22. The combination of claim 21 wherein said scanpatterns are of the raster-type, and are produced by applying waveforms of the type shown in FIGURE 6 to said electrooptical beam-steerers; and wherein the ratio of scan-speeds is substantially equal to the number of cells in said target-area.
23. The combination of claim 18 wherein said detection 18' means comprises reception means for receiving the beam from the other station, said reception means having a flip-flop controlled optical arrangement for controlling the reception pattern of the station.
24. The combination of claim 23 including means for causing a stations reception pattern is substantially identical with the stations transmitting pattern.
25. The combination of claim 23 including means for causing a stations reception pattern to be different from the stations transmitting pattern.
26. The combination of claim 23 wherein a stations reception pattern may be varied relative to the stations transmitting pattern, said varying being controlled by a variable-aperture field-stop positioned in the path of the received light-beam.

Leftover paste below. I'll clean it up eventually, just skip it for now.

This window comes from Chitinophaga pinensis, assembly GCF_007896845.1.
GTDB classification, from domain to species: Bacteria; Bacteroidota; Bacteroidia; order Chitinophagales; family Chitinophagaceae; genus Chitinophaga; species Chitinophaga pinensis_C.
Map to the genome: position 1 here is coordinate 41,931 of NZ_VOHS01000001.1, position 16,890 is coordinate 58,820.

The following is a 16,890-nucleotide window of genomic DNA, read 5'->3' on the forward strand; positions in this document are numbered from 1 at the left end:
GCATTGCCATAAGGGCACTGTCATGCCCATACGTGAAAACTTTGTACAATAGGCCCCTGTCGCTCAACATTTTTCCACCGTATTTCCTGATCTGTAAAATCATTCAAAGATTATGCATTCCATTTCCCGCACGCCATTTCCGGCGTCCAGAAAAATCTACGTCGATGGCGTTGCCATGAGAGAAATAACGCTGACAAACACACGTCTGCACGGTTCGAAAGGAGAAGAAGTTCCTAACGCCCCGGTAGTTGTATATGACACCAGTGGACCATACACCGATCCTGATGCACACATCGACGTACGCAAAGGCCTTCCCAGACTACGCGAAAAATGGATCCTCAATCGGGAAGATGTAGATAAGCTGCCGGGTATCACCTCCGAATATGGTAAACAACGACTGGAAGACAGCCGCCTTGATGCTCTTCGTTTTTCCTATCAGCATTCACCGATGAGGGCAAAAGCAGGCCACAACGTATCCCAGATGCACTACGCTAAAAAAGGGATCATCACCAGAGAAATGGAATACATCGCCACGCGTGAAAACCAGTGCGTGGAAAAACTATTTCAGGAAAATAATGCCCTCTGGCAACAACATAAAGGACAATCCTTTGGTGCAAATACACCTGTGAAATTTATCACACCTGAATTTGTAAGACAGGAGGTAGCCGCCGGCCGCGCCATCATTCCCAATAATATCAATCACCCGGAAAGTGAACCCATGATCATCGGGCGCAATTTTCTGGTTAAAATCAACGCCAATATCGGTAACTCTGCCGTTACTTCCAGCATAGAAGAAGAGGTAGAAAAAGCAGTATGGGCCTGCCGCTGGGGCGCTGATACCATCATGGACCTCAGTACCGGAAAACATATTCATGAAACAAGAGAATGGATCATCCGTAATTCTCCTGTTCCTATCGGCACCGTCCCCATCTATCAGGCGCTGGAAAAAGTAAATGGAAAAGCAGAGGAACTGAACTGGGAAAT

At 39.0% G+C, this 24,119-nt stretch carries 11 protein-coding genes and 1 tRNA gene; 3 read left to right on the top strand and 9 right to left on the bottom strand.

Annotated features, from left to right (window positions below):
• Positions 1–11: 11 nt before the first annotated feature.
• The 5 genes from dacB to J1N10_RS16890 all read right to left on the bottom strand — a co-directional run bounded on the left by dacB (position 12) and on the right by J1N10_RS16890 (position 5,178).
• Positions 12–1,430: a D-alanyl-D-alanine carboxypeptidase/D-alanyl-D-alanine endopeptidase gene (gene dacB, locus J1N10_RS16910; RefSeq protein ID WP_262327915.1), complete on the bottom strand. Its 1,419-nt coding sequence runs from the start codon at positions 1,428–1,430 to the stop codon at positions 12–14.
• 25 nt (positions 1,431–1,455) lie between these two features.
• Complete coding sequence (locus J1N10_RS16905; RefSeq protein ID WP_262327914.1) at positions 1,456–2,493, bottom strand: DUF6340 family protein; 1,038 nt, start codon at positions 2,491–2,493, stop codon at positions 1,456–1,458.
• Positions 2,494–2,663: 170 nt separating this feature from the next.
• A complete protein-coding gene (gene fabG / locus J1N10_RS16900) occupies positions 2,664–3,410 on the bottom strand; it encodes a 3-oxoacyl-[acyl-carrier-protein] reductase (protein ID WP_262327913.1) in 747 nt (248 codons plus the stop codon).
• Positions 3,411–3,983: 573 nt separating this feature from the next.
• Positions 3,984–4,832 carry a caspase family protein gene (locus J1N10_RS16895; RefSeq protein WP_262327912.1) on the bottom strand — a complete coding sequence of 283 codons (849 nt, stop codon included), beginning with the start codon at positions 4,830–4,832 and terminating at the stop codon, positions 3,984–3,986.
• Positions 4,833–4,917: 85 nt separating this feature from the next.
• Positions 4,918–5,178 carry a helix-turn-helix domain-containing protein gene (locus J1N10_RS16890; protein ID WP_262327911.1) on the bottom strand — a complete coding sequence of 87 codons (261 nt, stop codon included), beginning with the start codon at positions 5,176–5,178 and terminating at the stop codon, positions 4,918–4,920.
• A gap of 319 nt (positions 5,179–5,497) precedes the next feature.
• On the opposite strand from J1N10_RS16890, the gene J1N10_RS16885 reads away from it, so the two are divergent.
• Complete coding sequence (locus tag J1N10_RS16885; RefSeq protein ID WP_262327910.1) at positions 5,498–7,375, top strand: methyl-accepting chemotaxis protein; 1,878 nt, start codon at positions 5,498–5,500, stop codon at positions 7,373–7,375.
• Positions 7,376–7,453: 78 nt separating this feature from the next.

27. The combination of claim 26 including trackingtube means for producing said output signal indicating simultaneous illumination of the two stations, and means for causing said output signal to control the aperture of said variable-aperture field-stop.
28. An optical communication system comprising:
a first station and a second station, defining a common optic-a1 axis from one station to the other station; each station having means for producing an exiting light-beam, and having means for steering said exiting light-beam along said common. optical axis;
each station having an optical system positioned on said optical axis, each said optical system adapted to transmit said exiting light-beam along said common optical axis from said target station, the exiting and incoming light-beams of the stations travelling along said common optical axis to define a coaxial optical communication system;
said light-beam steering means also being adapted for directing the incoming light-beam from said common optical axis to incoming light-beam utilizing apparatus.
29. The combination of claim 28 including an apertured-mirror beam-separator means-positioned in the common optical path of said exiting beam and said incoming beam-for passing said light-beam through said aperture to said optical system, and passing said incoming light-beam to said incoming light-beam receiving apparatus.
30. The combination of claim 28 including: